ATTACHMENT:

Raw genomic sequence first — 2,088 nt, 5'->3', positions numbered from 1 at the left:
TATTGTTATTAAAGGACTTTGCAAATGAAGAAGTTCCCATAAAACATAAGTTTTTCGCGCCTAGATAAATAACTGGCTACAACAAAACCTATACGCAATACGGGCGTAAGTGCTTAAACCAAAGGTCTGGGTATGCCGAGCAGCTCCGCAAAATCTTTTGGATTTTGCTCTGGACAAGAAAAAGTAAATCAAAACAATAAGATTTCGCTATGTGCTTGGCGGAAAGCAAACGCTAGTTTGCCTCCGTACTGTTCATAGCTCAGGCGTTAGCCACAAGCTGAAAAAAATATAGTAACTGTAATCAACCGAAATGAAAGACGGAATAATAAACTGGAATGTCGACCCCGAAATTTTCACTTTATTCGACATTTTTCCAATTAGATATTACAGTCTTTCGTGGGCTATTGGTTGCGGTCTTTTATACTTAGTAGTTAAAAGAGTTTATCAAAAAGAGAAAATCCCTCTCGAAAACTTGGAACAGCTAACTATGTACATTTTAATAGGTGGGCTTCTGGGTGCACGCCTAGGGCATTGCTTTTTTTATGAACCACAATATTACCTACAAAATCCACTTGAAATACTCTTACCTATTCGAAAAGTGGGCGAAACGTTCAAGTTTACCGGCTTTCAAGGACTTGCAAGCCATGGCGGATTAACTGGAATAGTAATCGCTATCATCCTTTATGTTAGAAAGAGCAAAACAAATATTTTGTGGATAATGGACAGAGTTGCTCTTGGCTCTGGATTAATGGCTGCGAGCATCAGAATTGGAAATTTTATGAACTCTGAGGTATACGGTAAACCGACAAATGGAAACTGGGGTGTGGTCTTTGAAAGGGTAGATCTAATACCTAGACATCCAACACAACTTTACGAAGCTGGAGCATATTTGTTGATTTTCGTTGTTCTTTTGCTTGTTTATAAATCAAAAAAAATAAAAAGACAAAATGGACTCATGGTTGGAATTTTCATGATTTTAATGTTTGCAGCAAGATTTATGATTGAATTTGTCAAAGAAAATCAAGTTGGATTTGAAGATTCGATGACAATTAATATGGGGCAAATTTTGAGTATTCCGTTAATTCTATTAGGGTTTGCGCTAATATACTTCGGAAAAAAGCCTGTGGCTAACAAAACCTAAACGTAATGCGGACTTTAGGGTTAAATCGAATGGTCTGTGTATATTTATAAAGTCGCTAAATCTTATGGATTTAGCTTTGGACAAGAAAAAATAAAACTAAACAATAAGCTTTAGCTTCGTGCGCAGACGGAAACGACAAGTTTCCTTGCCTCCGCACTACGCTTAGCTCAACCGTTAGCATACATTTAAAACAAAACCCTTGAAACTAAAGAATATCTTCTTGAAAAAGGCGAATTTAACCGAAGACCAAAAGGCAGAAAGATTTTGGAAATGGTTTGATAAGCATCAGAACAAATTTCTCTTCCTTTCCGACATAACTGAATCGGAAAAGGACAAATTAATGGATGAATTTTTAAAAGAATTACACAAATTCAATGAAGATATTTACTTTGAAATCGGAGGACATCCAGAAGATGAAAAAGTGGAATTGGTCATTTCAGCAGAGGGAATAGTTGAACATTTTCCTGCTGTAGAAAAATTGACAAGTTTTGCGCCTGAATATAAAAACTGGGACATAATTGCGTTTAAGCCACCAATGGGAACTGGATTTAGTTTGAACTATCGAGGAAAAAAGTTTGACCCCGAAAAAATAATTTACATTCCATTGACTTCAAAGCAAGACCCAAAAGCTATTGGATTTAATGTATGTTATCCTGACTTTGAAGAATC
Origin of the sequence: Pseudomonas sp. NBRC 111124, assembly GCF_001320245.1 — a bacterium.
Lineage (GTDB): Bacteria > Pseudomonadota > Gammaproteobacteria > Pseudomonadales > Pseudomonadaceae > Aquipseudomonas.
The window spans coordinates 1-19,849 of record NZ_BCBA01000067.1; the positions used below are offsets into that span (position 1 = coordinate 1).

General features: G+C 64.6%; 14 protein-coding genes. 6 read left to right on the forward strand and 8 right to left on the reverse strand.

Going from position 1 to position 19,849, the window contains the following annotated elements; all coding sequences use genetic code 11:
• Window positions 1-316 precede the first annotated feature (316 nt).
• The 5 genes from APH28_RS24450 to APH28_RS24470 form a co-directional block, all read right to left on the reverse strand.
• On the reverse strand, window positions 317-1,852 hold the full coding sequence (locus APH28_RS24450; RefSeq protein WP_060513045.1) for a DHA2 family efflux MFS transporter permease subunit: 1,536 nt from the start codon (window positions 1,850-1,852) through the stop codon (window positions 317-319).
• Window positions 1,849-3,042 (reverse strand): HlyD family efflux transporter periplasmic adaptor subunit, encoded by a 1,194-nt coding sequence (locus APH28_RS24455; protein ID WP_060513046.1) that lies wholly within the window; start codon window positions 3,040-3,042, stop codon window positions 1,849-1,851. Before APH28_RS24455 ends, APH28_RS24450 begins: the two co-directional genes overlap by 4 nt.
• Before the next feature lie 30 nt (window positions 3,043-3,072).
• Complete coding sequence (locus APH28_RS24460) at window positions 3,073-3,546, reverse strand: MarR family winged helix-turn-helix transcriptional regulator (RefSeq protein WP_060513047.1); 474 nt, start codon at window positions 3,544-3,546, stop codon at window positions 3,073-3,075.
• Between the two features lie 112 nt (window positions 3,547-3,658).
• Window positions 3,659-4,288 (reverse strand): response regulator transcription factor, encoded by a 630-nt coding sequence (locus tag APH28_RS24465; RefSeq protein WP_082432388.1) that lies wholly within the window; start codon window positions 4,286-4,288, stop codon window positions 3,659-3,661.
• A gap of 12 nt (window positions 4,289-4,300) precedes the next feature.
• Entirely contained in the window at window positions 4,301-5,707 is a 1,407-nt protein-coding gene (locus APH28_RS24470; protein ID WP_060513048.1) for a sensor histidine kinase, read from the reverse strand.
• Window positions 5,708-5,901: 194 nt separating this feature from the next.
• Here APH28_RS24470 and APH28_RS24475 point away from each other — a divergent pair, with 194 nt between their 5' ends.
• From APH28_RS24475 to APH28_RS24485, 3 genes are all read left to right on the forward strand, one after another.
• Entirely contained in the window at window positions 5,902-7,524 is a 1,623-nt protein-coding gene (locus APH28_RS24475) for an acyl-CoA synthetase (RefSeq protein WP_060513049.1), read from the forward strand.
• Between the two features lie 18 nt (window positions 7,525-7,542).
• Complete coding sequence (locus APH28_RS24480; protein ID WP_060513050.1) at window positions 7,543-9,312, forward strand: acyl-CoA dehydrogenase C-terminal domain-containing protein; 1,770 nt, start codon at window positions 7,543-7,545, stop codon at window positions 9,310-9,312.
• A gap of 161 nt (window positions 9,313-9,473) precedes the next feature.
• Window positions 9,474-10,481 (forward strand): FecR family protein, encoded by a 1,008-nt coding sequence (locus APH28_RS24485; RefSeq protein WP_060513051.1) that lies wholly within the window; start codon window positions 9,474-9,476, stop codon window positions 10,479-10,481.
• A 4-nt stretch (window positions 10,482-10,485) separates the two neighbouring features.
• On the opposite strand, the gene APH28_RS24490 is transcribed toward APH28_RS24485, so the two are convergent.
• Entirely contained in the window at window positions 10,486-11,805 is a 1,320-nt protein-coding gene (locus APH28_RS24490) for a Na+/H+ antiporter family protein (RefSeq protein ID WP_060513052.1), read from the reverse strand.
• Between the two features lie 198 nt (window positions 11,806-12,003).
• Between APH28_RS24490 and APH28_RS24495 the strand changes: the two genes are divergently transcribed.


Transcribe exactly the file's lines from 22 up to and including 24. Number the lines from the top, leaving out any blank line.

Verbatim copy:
• Between the two features lie 18 nt (window positions 7,525-7,542).
• Complete coding sequence (locus APH28_RS24480; protein ID WP_060513050.1) at window positions 7,543-9,312, forward strand: acyl-CoA dehydrogenase C-terminal domain-containing protein; 1,770 nt, start codon at window positions 7,543-7,545, stop codon at window positions 9,310-9,312.
• A gap of 161 nt (window positions 9,313-9,473) precedes the next feature.